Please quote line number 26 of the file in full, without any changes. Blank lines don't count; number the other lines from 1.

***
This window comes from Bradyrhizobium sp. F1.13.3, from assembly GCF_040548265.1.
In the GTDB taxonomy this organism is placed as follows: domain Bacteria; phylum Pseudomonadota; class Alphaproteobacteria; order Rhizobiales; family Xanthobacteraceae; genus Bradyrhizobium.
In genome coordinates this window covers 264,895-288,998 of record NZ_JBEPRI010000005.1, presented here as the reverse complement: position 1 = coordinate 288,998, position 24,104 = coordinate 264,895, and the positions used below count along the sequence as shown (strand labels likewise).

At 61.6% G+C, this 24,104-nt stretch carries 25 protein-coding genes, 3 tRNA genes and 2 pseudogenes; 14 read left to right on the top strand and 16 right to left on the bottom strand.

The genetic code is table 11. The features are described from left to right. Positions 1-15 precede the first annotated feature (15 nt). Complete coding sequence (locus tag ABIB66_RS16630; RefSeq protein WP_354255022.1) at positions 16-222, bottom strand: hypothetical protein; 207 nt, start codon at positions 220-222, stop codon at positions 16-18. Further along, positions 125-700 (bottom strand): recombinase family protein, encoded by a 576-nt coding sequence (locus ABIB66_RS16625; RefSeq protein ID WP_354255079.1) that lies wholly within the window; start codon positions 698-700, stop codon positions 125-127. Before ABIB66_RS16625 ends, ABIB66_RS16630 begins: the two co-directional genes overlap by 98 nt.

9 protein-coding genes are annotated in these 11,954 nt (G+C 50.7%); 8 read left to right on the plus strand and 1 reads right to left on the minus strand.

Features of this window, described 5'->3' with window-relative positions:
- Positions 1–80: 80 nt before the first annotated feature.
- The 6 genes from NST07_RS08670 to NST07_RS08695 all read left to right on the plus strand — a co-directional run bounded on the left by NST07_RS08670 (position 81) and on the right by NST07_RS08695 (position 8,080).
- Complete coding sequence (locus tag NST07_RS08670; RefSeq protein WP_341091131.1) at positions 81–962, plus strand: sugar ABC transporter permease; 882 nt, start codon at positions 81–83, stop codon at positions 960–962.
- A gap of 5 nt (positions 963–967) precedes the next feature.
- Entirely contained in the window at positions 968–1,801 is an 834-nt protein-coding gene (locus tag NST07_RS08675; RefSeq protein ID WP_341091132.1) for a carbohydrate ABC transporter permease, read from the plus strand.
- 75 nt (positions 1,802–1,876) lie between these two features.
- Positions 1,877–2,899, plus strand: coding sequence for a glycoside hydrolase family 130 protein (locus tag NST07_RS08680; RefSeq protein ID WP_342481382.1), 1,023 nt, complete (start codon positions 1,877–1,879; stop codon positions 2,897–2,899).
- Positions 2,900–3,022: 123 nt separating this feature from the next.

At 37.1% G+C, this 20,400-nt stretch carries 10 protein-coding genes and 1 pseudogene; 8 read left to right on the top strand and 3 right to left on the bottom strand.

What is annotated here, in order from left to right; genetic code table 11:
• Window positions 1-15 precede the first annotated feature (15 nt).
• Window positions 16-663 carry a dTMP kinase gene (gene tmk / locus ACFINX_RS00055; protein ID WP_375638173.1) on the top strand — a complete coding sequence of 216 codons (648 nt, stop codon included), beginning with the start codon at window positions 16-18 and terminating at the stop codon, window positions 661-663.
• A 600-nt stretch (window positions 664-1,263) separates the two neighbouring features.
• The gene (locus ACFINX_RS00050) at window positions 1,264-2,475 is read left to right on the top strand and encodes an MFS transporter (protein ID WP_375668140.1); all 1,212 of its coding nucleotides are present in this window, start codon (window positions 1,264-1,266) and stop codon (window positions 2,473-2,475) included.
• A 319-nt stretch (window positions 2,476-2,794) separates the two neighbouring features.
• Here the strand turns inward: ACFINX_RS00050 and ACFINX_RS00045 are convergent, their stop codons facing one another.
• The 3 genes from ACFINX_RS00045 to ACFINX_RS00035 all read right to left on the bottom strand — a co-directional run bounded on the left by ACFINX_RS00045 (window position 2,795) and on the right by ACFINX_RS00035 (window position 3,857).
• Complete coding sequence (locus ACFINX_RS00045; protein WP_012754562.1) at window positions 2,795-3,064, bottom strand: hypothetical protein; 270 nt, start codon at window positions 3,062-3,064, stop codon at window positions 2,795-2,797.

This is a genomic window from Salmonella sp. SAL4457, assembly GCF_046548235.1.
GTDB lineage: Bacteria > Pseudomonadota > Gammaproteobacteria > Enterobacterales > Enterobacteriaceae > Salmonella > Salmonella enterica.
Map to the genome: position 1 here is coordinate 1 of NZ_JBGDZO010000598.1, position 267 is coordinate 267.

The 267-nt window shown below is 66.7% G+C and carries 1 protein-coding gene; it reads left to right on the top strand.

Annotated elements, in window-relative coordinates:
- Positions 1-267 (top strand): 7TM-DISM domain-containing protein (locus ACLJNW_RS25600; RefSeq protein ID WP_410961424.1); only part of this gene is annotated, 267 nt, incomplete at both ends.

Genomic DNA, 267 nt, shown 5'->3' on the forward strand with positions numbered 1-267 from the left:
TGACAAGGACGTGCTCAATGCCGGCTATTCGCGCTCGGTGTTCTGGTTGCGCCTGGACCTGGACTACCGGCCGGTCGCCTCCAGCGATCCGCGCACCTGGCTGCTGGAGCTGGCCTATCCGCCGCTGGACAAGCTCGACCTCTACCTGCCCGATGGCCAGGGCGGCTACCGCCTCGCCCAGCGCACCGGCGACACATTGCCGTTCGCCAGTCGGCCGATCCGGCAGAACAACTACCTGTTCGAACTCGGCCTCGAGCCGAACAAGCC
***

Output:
This is a genomic window from Salmonella sp. SAL4457, assembly GCF_046548235.1.